Q&A, Hornet pride still strong after surprise defeat
Maj. Deanna Bague
Fort Bliss Public Affairs
Henderson Middle School eighth-graders held their heads high as they congratulated their opponents after a challenging social studies question-and-answer match Thursday.
“We learned our lesson,” said Miguel Alvarez, a competing student.
Miguel said he and the other competing students were over-confident coming into the competition because they thought their opponents, who are Fort Bliss Soldiers, would be distracted by job-related duties, making it difficult for them to focus on the data everyone had studied in preparation for the competition.
“I figured since they had been out of school for a long time, and since we were still in school, [the information] would be fresh in our minds,” said Norma Gallegos, who also competed.
Norma and Miguel said losing to the Soldiers by one question was disappointing, but serves as a valuable lesson that will help them be fully prepared for the final competition scheduled for May 13, and more importantly for the upcoming Texas Assessment of Knowledge and Skills test.
Winning was neither a priority nor an objective for the Soldiers, said Pfc. Jacob Pence, assigned to B Company, 2nd Battalion, 6th Air Defense Artillery Brigade. The goal of the Soldiers, said Pence, was to motivate the students and challenge them to work harder.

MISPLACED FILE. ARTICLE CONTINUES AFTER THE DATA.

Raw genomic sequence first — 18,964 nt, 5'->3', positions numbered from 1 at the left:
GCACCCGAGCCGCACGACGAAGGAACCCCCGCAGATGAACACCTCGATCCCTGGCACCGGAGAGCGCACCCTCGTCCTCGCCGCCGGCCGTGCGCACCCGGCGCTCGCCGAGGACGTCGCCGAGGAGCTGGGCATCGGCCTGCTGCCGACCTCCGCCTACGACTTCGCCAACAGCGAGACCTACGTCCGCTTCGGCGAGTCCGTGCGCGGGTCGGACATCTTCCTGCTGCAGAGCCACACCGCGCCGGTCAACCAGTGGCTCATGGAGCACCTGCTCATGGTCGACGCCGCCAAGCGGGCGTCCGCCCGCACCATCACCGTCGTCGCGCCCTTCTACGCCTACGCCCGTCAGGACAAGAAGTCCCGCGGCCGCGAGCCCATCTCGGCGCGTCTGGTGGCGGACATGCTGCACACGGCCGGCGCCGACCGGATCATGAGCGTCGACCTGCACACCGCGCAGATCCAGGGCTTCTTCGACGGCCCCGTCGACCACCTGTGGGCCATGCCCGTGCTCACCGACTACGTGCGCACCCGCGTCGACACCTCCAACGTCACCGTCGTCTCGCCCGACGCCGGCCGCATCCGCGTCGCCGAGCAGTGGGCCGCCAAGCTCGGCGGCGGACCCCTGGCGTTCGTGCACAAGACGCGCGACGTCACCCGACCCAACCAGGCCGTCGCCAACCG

“If we’re not making it competitive for them, then they’re probably not going to get as much out of it,” said Pence. “They were a little shy when they were being introduced to us. As the game started they opened up and they got excited about playing the game, and the competitive nature started to come out. It was fun watching them get competitive about it.”
Another benefit of the competition is that students may be able to retrieve the facts they studied in preparation for the match and apply them to the TAKS test, a mandatory state exam that students in third through eighth and tenth grade are required to pass. All eighth-grade students take the social studies portion in addition to the math, reading and science sections.
Pfc. Richard Palmer, assigned to A Co., Warrior Transition Bn., said Henderson was the third school he and his team had competed against since the start of the two-week competition. He said he was surprised with the level of complexity of some of the questions.
“I’m very impressed with [the students’] knowledge,” said Palmer. “When I was asked at first to participate, I was thinking it’s not going to be that hard – maybe [a] five-to-10 page study guide – and here I get handed 43 pages worth of information.”
Norma said she believes students at her school are going to do well on the TAKS test.
“I want to thank all the Soldiers for coming,” said Norma. “This was a fun experience for all of us and we hope they enjoyed it too.”